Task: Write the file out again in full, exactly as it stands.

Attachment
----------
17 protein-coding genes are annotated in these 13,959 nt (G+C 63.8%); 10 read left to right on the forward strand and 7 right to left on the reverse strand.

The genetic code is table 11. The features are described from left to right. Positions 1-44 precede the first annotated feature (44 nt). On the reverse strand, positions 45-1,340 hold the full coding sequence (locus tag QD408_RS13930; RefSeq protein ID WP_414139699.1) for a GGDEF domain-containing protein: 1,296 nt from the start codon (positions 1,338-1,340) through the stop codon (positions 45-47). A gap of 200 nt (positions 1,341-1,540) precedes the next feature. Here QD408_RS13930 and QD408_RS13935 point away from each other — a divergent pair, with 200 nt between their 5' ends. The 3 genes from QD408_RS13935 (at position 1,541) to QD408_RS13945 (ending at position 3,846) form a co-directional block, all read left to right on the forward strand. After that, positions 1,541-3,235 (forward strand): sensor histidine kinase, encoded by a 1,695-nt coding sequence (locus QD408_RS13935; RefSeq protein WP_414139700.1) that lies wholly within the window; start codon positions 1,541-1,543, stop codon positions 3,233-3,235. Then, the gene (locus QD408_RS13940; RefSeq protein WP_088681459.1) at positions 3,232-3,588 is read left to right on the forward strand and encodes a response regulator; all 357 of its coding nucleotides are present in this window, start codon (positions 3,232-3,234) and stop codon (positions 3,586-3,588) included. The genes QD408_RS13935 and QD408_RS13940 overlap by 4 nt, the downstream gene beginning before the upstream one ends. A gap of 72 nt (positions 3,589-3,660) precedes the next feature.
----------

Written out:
17 protein-coding genes are annotated in these 13,959 nt (G+C 63.8%); 10 read left to right on the forward strand and 7 right to left on the reverse strand.

The genetic code is table 11. The features are described from left to right. Positions 1-44 precede the first annotated feature (44 nt). On the reverse strand, positions 45-1,340 hold the full coding sequence (locus tag QD408_RS13930; RefSeq protein ID WP_414139699.1) for a GGDEF domain-containing protein: 1,296 nt from the start codon (positions 1,338-1,340) through the stop codon (positions 45-47). A gap of 200 nt (positions 1,341-1,540) precedes the next feature. Here QD408_RS13930 and QD408_RS13935 point away from each other — a divergent pair, with 200 nt between their 5' ends. The 3 genes from QD408_RS13935 (at position 1,541) to QD408_RS13945 (ending at position 3,846) form a co-directional block, all read left to right on the forward strand. After that, positions 1,541-3,235 (forward strand): sensor histidine kinase, encoded by a 1,695-nt coding sequence (locus QD408_RS13935; RefSeq protein WP_414139700.1) that lies wholly within the window; start codon positions 1,541-1,543, stop codon positions 3,233-3,235. Then, the gene (locus QD408_RS13940; RefSeq protein WP_088681459.1) at positions 3,232-3,588 is read left to right on the forward strand and encodes a response regulator; all 357 of its coding nucleotides are present in this window, start codon (positions 3,232-3,234) and stop codon (positions 3,586-3,588) included. The genes QD408_RS13935 and QD408_RS13940 overlap by 4 nt, the downstream gene beginning before the upstream one ends. A gap of 72 nt (positions 3,589-3,660) precedes the next feature.